Day 6 – Tierra Blanca, Veracruz, Mexico
Representatives and members from the various migrant rights organizations participating in the Step by Steps Towards Peace Caravan march up four flights of steps to a large, air-conditioned auditorium in Tierra Blanca, Veracruz, Mexico. We are all a bit tired after a week of traveling northward through Mexico, sleeping on church floors, mounting street protests, and holding press conferences, but we are excited for the meeting ahead of us. Dr. Felipe Gonzalez, Chair of the Inter-American Commission on Human Rights (IACHR) of the Organization of American States (OAS), has agreed to hear the our testimony and recommendations regarding the rising number of kidnappings and disappearances of migrants in Mexico.
The meeting begins and representatives from each of the groups, as well as victims directly affected by violence in Mexico begin to take turns sharing their stories. I am struck by the resilience of the people involved in the Caravan. These are people with whom I´ve shared meals, swapped stories, and laughed at silly jokes all throughout the past week. We have bonded, and enjoyed many good times together. But at the same time, we are dealing with very serious material. As a human rights defender from Guatemala methodically lists the names of every disappeared person currently being sought by family members on the Caravan, I watch as, one by one, my new friends take turns standing up in silence with the photos of their missing loved ones clutched in their hands.
At the end of the day, after we had all eaten and debriefed from the meeting, I realize that it is time for me to say goodbye to my new friends and allies. Due to other obligations, I knew from the start of the Caravan that I´d have to depart early, though the other participants will continue the route through the states of Veracruz and Puebla and will eventually finish in Mexico City on August 2nd. Among a flurry of hugs and phone numbers exchanged, I wish my Caravan-mates luck and thank them for all they have taught me. Carlos*, one of the young men who has been traveling with us in search of a lost cousin, tells me meekly as I shake his hand goodbye, “Maybe I’ll see you in Boston next month.” Clearly, migration is always with us.
For Carlos´ sake, and for the sake of all the migrants who risk their lives along the dangerous route northward, I hope against hope that the violence they now face in Mexico is brought to an end. But hope is not enough. My experience in the Caravan has taught me that we must join together across cultures and countries, organize, and unify our voices. We must all take responsibility to hold our own governments accountable and demand action to protect the human rights of migrants. For people residing in the US and US citizens, this includes:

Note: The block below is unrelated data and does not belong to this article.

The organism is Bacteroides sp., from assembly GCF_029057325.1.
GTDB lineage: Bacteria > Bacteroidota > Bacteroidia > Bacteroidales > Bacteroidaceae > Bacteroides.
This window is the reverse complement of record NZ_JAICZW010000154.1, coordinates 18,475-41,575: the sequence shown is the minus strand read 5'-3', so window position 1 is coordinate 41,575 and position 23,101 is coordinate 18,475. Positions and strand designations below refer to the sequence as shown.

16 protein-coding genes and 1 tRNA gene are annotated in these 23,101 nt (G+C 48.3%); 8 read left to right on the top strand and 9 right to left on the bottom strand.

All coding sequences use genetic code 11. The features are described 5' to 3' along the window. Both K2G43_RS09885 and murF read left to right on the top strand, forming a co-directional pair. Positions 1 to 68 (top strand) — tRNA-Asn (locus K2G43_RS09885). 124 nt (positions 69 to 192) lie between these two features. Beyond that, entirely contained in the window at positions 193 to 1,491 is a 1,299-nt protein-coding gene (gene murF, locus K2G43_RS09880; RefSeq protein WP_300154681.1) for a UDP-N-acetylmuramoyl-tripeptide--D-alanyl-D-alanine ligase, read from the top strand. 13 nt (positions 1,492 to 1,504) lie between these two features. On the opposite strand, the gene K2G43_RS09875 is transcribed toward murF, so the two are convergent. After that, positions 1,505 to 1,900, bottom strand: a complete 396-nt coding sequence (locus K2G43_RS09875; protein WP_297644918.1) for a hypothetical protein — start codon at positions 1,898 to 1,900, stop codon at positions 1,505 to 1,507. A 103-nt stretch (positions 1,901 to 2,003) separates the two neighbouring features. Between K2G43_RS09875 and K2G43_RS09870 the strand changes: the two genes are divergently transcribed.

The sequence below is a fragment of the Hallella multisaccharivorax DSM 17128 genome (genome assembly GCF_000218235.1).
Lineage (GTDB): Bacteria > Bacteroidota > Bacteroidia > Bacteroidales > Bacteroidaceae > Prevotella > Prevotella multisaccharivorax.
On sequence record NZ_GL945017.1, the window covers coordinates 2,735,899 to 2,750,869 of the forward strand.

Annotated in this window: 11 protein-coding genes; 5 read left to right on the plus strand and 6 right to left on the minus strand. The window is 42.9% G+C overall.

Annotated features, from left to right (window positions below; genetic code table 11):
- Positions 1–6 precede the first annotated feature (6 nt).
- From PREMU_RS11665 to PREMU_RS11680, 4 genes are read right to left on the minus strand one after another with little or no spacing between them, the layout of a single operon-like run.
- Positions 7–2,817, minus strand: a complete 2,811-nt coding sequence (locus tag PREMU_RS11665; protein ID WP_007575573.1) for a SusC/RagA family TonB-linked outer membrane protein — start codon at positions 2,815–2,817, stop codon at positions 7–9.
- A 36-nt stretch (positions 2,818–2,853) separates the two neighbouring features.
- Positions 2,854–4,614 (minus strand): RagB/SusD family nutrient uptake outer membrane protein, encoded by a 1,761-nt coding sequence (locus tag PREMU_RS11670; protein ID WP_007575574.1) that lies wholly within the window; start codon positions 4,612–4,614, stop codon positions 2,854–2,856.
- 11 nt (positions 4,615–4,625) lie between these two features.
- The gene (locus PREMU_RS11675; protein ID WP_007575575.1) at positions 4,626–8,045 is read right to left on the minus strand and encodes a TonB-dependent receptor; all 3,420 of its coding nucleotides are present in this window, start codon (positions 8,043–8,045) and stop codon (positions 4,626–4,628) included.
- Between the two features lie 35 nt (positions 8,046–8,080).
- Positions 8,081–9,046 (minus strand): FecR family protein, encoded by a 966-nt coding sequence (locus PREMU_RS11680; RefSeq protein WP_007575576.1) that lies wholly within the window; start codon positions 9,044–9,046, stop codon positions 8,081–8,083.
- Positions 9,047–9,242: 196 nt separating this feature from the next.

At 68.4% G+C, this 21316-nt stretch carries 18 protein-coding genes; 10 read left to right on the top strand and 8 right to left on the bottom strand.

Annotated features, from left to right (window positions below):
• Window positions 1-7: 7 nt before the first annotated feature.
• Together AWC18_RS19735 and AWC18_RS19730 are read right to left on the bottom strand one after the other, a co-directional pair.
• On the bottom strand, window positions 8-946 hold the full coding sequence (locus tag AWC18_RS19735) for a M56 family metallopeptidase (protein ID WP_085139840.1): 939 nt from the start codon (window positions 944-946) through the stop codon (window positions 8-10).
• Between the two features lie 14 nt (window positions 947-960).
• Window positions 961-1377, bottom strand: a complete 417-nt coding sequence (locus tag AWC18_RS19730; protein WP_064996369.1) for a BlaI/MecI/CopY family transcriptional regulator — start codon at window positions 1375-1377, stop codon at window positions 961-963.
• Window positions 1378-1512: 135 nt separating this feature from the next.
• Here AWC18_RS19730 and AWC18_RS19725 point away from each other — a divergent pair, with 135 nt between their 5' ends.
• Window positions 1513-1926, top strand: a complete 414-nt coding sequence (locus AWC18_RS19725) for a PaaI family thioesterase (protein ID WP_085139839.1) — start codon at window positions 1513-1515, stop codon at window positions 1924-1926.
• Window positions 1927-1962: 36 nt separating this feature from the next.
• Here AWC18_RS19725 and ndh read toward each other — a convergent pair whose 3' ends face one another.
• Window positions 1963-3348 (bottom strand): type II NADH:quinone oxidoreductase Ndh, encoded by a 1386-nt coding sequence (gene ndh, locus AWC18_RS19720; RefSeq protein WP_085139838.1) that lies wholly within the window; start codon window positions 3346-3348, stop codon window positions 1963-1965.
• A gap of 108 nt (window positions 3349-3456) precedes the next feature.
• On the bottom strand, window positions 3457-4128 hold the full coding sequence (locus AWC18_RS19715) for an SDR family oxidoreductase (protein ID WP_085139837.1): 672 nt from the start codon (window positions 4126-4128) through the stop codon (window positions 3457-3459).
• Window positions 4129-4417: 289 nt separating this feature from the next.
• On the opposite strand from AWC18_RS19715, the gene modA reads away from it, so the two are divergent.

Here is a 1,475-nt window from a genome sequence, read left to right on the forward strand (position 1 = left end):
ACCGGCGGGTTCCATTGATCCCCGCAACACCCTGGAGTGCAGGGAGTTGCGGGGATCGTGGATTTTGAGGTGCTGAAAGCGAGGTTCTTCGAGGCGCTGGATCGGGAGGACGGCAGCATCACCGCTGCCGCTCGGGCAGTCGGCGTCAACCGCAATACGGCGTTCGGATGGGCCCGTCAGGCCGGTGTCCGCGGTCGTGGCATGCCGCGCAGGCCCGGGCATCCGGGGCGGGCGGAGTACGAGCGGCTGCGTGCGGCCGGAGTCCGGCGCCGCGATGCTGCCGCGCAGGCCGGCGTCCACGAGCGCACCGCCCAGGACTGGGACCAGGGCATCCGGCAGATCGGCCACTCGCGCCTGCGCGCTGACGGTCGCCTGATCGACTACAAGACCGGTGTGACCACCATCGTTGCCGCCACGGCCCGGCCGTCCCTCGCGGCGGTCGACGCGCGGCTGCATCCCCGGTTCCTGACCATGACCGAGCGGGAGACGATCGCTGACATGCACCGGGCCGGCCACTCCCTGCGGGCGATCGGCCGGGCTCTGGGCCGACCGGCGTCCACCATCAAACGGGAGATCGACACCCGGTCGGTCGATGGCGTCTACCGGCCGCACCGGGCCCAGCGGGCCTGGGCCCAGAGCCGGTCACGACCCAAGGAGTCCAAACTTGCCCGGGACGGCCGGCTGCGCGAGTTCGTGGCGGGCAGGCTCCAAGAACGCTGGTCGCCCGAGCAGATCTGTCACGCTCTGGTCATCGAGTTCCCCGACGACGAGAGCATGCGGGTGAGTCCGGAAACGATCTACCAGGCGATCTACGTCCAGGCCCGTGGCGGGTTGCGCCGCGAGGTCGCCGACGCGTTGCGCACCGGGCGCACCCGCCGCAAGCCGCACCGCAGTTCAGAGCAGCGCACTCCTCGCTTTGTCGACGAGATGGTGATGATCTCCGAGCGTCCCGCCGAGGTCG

1. Advocating for more legal options and visas for migrants who seek to come to the US. In the absence of legal options, people risk their lives along the migrant trail.
2. Protesting against aggressive in-country enforcement and the rising number of deportations from the US. Many deported migrants re-migrate to the US, which increases their exposure to the danger.
3. Challenging US diplomatic pressure for increased Mexican immigration enforcement and material support of Mexican authorities. Focusing primarily on increasing capacity and enforcement, with limited attention to human rights protections, increases migrant vulnerability in Mexico.
4. Recognizing the role that US military and business interests have played in spurring violence and economic problems in Central American countries. The US must ensure that its foreign policy prioritizes human rights and sustainable economic development in these countries.
Achieving true social justice for migrants and their families throughout the Americas (and around the world, for that matter!) will take vision, dedication, and hard work. But, as the name of the Caravan and the example of its over 500 participants shows us, by simply coming together and moving forward “step by step,” we can truly work towards peace.
*Name has been changed to protect identity
Ready to advocate for immigrant rights or to bring your current work to the next level? Make sure you join us at UU General Assembly 2012 in Phoenix, Arizona. Click here for more info.
Read previous posts in the series “Reflections from a Migrant Rights Caravan”:
Part 1: Step by Step Towards Peace–A Six-Day Caravan for Migrants’ Rights
Part 4: The Graves in Arriaga
Part 5: Women Along the Migrant Trail